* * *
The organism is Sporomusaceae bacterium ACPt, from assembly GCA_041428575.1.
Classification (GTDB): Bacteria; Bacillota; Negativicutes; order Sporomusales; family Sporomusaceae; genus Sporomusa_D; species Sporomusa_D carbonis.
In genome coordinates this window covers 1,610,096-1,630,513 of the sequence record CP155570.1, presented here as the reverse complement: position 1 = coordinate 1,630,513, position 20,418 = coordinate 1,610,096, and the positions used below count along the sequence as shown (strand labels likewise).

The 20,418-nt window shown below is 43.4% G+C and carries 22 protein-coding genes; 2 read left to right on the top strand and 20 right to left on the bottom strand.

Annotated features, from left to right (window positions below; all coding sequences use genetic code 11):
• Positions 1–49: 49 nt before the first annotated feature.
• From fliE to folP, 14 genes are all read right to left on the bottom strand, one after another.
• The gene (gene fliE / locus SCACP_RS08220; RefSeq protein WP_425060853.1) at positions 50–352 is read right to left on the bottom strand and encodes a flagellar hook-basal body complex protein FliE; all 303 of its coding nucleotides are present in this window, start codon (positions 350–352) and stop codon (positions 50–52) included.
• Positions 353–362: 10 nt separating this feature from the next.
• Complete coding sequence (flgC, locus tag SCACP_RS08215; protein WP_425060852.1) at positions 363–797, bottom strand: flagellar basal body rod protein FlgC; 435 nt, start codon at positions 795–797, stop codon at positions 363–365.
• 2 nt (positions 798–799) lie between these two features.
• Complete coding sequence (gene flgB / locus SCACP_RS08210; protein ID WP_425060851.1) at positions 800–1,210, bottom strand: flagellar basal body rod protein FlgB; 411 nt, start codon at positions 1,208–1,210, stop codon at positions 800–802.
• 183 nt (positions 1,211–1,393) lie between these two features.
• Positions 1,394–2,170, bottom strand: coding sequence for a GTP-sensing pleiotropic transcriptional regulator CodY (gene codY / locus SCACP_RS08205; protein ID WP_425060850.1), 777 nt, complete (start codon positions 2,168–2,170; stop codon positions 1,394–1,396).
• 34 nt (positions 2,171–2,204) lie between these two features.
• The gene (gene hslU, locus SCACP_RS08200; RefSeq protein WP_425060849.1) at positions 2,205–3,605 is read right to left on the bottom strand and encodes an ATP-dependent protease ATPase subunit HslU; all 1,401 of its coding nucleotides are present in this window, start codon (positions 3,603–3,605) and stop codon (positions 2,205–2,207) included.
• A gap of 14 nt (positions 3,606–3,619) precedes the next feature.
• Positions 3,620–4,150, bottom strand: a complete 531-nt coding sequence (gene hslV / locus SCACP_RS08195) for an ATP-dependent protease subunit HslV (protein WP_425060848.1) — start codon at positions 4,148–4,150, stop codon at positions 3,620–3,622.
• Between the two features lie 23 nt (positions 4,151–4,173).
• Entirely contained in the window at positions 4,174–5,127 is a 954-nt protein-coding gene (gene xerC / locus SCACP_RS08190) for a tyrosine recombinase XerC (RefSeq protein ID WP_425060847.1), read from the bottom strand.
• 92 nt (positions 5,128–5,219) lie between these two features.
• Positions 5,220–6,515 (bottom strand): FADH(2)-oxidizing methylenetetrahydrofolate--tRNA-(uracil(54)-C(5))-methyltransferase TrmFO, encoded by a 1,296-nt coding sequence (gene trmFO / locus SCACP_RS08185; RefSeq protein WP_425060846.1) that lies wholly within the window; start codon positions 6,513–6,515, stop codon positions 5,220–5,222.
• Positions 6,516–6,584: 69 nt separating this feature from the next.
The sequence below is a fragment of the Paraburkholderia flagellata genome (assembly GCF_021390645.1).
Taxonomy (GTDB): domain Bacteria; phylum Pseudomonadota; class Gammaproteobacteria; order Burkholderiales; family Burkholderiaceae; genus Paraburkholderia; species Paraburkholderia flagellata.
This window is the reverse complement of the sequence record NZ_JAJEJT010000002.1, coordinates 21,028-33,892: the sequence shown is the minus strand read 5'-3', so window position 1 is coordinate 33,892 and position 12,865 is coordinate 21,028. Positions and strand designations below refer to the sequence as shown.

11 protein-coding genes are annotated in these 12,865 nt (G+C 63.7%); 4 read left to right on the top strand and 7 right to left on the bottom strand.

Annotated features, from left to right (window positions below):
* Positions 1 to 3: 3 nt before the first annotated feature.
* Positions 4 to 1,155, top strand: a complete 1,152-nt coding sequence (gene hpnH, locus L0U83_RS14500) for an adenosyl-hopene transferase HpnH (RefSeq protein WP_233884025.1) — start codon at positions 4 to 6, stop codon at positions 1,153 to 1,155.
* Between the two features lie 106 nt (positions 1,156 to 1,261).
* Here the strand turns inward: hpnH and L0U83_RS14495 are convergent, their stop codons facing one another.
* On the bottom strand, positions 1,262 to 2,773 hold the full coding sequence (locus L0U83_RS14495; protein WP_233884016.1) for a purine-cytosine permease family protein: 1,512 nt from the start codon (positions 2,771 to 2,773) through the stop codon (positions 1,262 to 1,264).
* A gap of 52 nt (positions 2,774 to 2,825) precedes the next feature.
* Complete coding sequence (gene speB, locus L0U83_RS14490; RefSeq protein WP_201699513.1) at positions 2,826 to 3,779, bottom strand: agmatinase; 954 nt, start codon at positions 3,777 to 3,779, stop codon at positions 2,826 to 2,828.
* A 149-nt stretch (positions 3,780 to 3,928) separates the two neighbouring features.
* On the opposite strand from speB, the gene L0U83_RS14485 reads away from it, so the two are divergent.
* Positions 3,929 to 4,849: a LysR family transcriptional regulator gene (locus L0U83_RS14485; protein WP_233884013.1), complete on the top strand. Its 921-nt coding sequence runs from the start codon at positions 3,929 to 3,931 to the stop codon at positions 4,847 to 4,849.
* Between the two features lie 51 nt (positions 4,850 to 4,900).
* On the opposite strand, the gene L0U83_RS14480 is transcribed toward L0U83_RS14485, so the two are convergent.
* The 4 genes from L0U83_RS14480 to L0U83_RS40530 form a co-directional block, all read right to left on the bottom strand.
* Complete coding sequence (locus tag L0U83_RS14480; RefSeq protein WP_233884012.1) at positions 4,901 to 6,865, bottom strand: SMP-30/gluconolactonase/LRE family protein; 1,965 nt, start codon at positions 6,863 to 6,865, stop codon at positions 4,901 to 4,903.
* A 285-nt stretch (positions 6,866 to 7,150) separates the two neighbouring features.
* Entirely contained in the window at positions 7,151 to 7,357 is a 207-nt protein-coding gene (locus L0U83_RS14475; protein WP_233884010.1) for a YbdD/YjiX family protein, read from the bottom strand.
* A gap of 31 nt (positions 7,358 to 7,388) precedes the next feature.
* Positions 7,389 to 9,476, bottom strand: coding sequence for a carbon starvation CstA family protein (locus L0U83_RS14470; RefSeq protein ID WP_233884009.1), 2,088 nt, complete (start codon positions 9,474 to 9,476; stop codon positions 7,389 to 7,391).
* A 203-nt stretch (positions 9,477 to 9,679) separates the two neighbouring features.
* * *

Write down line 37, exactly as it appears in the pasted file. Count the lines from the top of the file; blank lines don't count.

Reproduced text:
* On the opposite strand from speB, the gene L0U83_RS14485 reads away from it, so the two are divergent.